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Concerns related to the environment are evident in the increasingly ecologically conscious marketplace. Using various statistical analyses, investigats the demographic…
Concerns related to the environment are evident in the increasingly ecologically conscious marketplace. Using various statistical analyses, investigats the demographic, psychological and behavioral profiles of consumers who are willing to pay more for environmentally friendly products. Finds that this segment of consumers were more likely to be females, married and with at least one child living at home. They reported that today’s ecological problems are severe, that corporations do not act responsibly toward the environment and that behaving in an ecologically favorable fashion is important and not inconvenient. They place a high importance on security and warm relationships with others, and they often consider ecological issues when making a purchase. Managerial implications for green marketers and suggestions for future research are discussed.
The purpose of this paper is to explore the coordination mechanism of cost sharing for green food production and marketing between a food producer and a supplier who both…
The purpose of this paper is to explore the coordination mechanism of cost sharing for green food production and marketing between a food producer and a supplier who both contribute to the sales of green food.
This paper first develops demand functions for both a food supplier and a producer, considering their influence on green degree of food and associated consumers’ acceptances. Then, cost-sharing contracts-based game models are proposed. At last, regarding to optimal supply chain profits and green performance, the proposed contracts and the non-coordination situation are compared and tested by a real case.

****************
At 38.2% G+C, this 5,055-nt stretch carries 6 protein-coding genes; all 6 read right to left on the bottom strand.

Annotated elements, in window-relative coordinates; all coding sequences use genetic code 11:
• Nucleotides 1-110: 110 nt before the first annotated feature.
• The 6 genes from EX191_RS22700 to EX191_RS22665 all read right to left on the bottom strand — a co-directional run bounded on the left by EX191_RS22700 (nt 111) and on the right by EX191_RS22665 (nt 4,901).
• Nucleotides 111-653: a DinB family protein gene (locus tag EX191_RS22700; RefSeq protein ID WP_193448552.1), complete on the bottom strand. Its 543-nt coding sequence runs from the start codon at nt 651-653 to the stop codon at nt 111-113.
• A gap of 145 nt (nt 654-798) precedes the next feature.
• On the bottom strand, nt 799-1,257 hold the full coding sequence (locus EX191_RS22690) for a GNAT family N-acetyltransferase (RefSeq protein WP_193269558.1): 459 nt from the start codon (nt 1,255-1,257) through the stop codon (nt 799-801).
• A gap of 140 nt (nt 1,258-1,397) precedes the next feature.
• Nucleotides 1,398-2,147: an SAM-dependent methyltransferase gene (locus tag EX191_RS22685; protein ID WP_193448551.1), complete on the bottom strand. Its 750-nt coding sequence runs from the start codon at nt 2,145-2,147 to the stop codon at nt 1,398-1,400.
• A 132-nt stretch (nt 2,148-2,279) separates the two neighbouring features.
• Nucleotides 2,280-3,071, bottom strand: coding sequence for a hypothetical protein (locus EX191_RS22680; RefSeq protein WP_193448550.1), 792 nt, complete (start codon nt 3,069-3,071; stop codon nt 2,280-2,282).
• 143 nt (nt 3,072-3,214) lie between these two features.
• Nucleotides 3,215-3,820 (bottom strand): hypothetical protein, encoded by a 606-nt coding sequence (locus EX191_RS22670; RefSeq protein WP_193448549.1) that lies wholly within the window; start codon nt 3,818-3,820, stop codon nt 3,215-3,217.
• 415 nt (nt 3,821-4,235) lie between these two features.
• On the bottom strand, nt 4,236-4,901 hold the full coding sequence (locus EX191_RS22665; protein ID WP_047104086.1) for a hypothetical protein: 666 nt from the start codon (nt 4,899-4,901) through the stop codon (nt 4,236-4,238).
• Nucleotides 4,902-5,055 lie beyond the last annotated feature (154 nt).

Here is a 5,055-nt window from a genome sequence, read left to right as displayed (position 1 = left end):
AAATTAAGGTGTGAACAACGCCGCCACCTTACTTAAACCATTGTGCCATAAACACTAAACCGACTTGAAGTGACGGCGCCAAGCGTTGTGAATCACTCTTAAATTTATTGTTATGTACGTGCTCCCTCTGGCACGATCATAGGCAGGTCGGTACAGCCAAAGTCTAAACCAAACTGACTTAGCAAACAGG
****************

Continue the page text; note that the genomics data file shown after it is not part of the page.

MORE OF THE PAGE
When green cost is only shared by one side, the cost-sharing contracts cannot optimally coordinate the food supply chain, but it can improve profits for both the supplier and producer. When consumers’ sensitivity to the green degree of food increases, a mutual cost-sharing contract will bring more profits for both the supplier and producer than those under the non-coordination mode in a decentralized supply chain situation. A real case verifies the conclusions.
The models are in complete information, and the market demand is assumed to be linear to sales price. Mutual cost sharing is only for material processing and food production, which can be extended to include sharing for sales cost. Coordination ideas on the proposed contracts development and solutions for optimal decisions can be applied in the other industries.
The study shows that coordination between a supplier and a producer is needed to improve the food supply chain’s green performance.
This paper first extends the existing profit functions by considering the green efforts of both a supplier and a producer as well as their effects on green degree of products and consumers’ acceptances to the green degree.
The theory of planned behavior (TPB) served as a framework for identifying major antecedents of everyday green purchasing behavior and for determining their relative…
The theory of planned behavior (TPB) served as a framework for identifying major antecedents of everyday green purchasing behavior and for determining their relative importance.
The German market research institute GfK provided data (n = 12,113) from their 2012 household panel survey. A two-step structural equation modeling approach was applied to test both the measurement and the structural model.
Willingness to pay (WTP) was the strongest predictor of green purchasing behavior, followed by personal norms. The impact of attitude is insignificant. This implies an attitude – behavior gap.
Individuals overestimate their self-reported WTP and behavior, which suggests that the share of explained variance is in reality lower. It has to be doubted whether consumers are objectively able to judge products by their environmental impact. Even if consumers are willing to buy a “greener” product, their subjective evaluation might be incorrect. Further research should be based on actual purchasing data. In addition, the attitude – behavior gap should be scrutinized by further research to identify further barriers to green consumption.
Consumers need to be aware that their consumption behavior can make a difference. They have to value the benefits of green products and understand why these are priced higher. Firms can apply pricing and promotional strategies addressing personal norms and inducing a higher WTP to capitalize on the opportunities of the green market segment.
The study integrates WTP and personal norms as critical predictors into the TPB and furthermore expands the extant literature on green purchasing behavior to cover daily consumer goods extending beyond organic food. This enhances understanding of the structure of the constructs and determines their relative importance.